After a wisdom tooth extraction, some patients face an increased risk of complications, the most common of which is dry socket.
Dry socket is a painful condition also known as alveolar osteitis. It is characterized by dull, throbbing pain that typically lasts for four to eight days. Fortunately, not everyone who gets their third molars removed suffers dry socket. If you follow your oral surgeon’s aftercare instructions, your recovery should be smooth and complication-free.
Understanding what puts you at an increased risk for dry socket can also boost your chances of avoiding it.
What Causes Dry Socket After Wisdom Tooth Extraction?
Immediately after wisdom tooth removal, a blood clot forms at the extraction site. This clot plays an important role in recovery, shielding the exposed nerves and bone. In a normal tooth extraction recovery, soft tissue and bone grow to cover the clot and seal the gums.
In a patient with alveolar osteitis, the blood clot is lost before the empty socket can be permanently sealed with soft tissue and bone. The extraction site is left exposed, which creates pain and delays healing.
Risk Factors for Dry Socket
Anyone who undergoes wisdom tooth extraction can develop alveolar osteitis. In fact, the simple act of sucking on a straw is enough to dislodge the blood clot.
Certain factors can also increase the risk of suffering from this complication. Patients who are more likely to experience alveolar osteitis include those who:
- Have impacted wisdom teeth or have had difficult tooth extractions
- Smoke or use other forms of tobacco
- Take oral contraceptives
- Have poor oral hygiene habits
- Have current or previous infections
Preventing Dry Socket After Wisdom Tooth Extraction
Following your oral surgeon’s aftercare instructions is a crucial step for preventing alveolar osteitis. To sidestep this complication, oral surgeons advise their patients to:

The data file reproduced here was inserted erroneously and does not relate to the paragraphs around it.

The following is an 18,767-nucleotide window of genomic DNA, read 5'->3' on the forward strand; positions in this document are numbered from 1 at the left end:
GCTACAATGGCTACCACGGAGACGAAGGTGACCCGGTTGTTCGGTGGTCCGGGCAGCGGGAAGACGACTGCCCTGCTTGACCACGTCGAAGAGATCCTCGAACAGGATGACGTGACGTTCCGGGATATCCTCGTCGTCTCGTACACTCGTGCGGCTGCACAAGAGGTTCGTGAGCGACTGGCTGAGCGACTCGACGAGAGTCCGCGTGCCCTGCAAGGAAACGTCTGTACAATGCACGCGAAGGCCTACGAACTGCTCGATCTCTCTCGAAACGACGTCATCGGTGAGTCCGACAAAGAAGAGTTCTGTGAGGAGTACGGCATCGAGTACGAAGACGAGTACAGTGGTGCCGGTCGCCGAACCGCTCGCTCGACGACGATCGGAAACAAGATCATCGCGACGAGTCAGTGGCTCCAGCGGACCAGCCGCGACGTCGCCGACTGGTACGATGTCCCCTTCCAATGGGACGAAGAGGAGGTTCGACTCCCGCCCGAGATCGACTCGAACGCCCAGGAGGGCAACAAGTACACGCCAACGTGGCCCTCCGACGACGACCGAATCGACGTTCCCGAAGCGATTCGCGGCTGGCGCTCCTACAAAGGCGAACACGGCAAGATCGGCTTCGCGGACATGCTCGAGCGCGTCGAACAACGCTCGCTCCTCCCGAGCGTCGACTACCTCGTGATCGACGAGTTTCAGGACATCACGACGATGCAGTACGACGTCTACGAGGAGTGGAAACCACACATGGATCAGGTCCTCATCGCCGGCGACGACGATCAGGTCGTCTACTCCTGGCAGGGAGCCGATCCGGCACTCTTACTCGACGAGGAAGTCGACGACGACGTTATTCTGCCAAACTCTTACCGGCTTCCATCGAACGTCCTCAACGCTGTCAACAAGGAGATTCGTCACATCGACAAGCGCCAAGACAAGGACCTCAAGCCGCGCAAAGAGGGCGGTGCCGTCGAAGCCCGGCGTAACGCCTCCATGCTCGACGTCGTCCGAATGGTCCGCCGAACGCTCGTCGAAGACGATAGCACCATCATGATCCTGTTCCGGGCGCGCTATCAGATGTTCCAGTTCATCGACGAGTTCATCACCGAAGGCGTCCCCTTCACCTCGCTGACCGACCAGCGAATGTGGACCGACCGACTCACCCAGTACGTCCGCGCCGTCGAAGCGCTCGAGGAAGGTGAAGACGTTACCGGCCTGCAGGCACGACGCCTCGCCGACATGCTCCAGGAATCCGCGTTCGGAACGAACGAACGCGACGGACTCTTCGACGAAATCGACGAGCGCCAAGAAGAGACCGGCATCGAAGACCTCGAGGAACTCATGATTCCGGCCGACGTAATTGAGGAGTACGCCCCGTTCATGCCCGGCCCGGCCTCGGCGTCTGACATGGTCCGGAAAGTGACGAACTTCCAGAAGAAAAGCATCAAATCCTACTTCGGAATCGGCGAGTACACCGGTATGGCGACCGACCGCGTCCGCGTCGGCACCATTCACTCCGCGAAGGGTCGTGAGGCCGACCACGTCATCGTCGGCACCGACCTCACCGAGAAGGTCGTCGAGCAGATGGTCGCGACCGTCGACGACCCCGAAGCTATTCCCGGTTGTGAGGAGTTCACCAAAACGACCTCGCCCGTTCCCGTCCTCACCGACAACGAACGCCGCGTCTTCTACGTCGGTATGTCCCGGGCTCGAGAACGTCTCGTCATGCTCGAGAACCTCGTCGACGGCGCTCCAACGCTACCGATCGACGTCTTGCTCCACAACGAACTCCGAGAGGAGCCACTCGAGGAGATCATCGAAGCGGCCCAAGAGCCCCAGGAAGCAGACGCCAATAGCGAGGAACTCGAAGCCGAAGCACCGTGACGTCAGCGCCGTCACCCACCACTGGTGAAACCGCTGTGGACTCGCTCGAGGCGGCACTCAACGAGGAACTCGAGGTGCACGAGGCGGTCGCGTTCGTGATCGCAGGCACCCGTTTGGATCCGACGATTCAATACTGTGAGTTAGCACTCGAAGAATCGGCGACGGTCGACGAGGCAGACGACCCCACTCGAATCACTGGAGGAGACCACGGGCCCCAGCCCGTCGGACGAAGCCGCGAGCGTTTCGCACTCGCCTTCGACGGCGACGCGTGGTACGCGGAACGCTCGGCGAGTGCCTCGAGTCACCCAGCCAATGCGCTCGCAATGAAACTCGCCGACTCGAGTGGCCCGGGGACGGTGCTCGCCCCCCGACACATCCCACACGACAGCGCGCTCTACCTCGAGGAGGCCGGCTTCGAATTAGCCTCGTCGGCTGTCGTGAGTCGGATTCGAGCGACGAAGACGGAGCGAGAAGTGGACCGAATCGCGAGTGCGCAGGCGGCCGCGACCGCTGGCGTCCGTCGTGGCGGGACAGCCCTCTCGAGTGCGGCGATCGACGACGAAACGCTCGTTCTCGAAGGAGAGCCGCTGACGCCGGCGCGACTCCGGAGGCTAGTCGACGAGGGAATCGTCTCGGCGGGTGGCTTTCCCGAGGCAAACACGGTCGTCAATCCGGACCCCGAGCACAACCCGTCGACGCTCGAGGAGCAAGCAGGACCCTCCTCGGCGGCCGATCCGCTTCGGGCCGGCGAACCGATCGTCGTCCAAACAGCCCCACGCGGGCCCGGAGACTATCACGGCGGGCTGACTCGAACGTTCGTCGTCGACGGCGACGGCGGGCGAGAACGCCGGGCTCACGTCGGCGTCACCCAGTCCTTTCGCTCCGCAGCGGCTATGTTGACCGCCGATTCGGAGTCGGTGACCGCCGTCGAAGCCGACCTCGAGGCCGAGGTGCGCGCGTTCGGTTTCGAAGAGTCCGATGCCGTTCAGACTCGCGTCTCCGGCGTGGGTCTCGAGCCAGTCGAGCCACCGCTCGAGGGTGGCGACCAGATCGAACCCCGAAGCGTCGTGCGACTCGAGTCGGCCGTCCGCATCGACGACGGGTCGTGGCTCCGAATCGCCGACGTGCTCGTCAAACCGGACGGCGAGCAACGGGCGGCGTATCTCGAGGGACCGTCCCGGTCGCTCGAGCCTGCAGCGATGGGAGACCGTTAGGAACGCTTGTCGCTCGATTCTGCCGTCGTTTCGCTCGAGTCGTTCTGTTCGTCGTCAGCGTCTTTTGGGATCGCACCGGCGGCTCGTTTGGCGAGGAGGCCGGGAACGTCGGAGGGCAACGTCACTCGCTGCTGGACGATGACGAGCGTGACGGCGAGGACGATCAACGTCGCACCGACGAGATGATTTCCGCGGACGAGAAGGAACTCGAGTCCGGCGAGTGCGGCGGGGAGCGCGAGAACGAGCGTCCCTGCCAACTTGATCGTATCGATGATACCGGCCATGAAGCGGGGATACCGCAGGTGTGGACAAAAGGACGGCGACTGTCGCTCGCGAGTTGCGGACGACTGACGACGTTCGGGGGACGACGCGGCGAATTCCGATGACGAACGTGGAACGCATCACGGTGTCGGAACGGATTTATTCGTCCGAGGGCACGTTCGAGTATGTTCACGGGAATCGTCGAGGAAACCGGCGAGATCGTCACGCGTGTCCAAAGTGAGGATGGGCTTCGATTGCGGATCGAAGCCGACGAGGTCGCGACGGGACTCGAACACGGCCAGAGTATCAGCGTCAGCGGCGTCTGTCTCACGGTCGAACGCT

- Avoid spitting and rinsing the mouth vigorously.
- Minimize physical activity for about a week after tooth extraction.
- Avoid smoking and tobacco use for as long as possible.
- Drink from a cup, rather than through a straw.
- Steer clear of hot liquids, such as coffee and soup.
- Stick to soft foods until the gums have fully healed.
Some patients may also benefit from taking an oral antibiotic before wisdom tooth removal. In addition, using an antibacterial mouthwash or gel before and after the procedure may be recommended.
Dry Socket Treatment
Alveolar osteitis has no quick cure. Treatment typically involves managing the pain while the socket heals.
After gently irrigating the socket to clear away debris, your oral surgeon will cover the extraction site with an analgesic medicated dressing for immediate pain relief. The packing may need to be replaced every couple of days until recovery is complete. For ongoing pain management, your surgeon may recommend non-steroidal anti-inflammatory drugs (NSAIDs) or prescription medication.
If you need to have your wisdom teeth removed, the treatment team at Oral & Maxillofacial Surgery of Utah will do everything possible to ensure you have an easy, complication-free recovery.
Having served the greater Salt Lake City area for more than a decade, Oral & Maxillofacial Surgery of Utah has become known for providing expert care with a friendly, compassionate touch. Contact our Cottonwood Heights, South Jordan or Tooele office today to schedule a consultation to discuss wisdom tooth extraction.